Subscribe to Entrepreneur for $5

Unigo: Retooling the College Guidebook

This young entrepreneur is giving students the power to rate and review their schools.

Opinions expressed by Entrepreneur contributors are their own.

Who: Jordan Goldman, 26
Founded: 2008
Projected 2009 Revenue: Undisclosed

The Pitch: is an ad-supported site with tens of thousands of student-generated reviews, photos, videos, and articles. The site provides college-bound students and parents an uncensored look of what life is really like--academically, socially, and politically--at hundreds of colleges and universities throughout the United States. With more than 10 million page views to date, Unigo has dramatically transformed the college resource landscape from an industry controlled by print guidebooks, magazine rankings and college admissions offices, into a democratic free press governed by the real experts: the students themselves. Since its founding, Unigo has attracted lucrative advertising deals from companies such as , , and the .

The : At 17, Jordan Goldman found himself unable to find any college search resources that answered his laundry list of questions. He couldn't fathom how anyone could make such a life-changing decision--not to mention five or six figure one--based on the two-page administrator-written reviews found in traditional print guidebooks. His solution: an entirely student-written guidebook.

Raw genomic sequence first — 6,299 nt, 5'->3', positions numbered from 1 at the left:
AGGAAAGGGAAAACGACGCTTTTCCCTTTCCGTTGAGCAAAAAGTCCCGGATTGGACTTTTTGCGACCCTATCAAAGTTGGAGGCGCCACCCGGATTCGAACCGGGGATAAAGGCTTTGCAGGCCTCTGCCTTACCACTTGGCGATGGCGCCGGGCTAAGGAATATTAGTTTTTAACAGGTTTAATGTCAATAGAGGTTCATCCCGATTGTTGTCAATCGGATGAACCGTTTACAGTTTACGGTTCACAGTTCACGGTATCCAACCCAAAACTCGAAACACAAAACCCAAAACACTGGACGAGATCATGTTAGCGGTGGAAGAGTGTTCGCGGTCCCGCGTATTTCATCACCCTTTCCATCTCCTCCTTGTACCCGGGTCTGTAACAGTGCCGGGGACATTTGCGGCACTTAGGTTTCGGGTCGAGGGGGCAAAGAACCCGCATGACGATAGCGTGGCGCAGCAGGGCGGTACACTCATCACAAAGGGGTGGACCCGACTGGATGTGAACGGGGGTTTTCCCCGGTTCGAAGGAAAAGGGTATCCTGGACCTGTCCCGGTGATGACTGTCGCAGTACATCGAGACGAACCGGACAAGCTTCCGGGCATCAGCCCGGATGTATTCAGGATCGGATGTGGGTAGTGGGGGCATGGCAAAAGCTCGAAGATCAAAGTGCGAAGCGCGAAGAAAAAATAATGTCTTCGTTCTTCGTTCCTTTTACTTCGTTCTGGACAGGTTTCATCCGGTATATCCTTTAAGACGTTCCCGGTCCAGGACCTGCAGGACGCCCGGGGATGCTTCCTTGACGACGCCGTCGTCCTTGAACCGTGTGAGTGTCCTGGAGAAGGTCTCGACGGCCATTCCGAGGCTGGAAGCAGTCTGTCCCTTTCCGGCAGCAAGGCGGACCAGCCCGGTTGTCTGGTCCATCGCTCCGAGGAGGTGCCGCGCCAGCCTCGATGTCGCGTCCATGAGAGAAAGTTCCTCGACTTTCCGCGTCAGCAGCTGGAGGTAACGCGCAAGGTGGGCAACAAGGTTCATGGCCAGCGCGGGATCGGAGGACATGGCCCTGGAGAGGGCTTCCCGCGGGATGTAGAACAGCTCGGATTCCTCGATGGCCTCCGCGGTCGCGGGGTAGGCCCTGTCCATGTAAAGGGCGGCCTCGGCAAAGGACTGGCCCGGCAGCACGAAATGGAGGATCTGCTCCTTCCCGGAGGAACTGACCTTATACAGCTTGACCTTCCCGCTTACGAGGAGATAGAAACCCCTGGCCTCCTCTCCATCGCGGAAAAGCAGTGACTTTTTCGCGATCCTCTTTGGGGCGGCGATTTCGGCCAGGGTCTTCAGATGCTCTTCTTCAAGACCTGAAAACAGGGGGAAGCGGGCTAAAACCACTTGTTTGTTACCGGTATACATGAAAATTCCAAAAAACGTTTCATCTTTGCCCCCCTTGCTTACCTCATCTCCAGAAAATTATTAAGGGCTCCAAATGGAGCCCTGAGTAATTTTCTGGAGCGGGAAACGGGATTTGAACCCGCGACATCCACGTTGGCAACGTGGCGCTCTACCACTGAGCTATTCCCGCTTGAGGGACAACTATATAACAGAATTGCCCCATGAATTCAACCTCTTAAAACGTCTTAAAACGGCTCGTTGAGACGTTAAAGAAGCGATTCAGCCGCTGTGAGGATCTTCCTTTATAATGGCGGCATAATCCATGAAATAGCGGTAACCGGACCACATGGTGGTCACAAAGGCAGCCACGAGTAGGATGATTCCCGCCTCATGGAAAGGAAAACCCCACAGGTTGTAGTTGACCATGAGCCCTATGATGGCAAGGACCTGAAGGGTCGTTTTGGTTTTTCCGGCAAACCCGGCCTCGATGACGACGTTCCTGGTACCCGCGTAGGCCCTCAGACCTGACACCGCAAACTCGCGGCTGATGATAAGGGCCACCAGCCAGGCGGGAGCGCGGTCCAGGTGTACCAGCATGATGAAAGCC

At 18, Goldman searched Google "how to write a book proposal," penned the pitch and blindly mailed several unsolicited packages to the top five publishers in the U.S. For most people, the story would have ended there, but as luck would have it, Penguin Books responded. The publisher commissioned Jordan to produce a book series based on his concept. A few months later, Goldman's first Students' Guide to Colleges became one of the top five best-selling college guidebooks in . But Goldman still felt something was a miss. The print book was a limited and prohibitive medium. It was time to evolve his concept yet again--this time to take advantage of the internet.

By 23 Goldman had limited savings, no business background, and his parents begging him to find a "real job," so he began writing his business plan. Over the next two years, he reached out tirelessly to hundreds of alumni from his alma mater, taking a hundred or so out to lunch in exchange for advice and criticism. Seven years after he first conceived his game-changing student-written guidebook, Goldman's persistence paid off. He was able to raise several million dollars from private investors and launch

Impressive Stat: On average, has received user-generated contributions from 2 to 10 percent of each college's student body.

Founder Fun Fact: During his 20-month hunt for an investor, Goldman managed to survive in New York City on less than $20,000. His secret: he rationed Chinese lunch specials into multiple meals and lived in 18 different sublet apartments. Goldman is happy to say he's lived in every neighborhood in NYC.

Founder's Advice: "Youth isn't an insurmountable barrier. It's an advantage."

Are you a young entrepreneur with a unique venture? Email us about it at

Entrepreneur Editors' Picks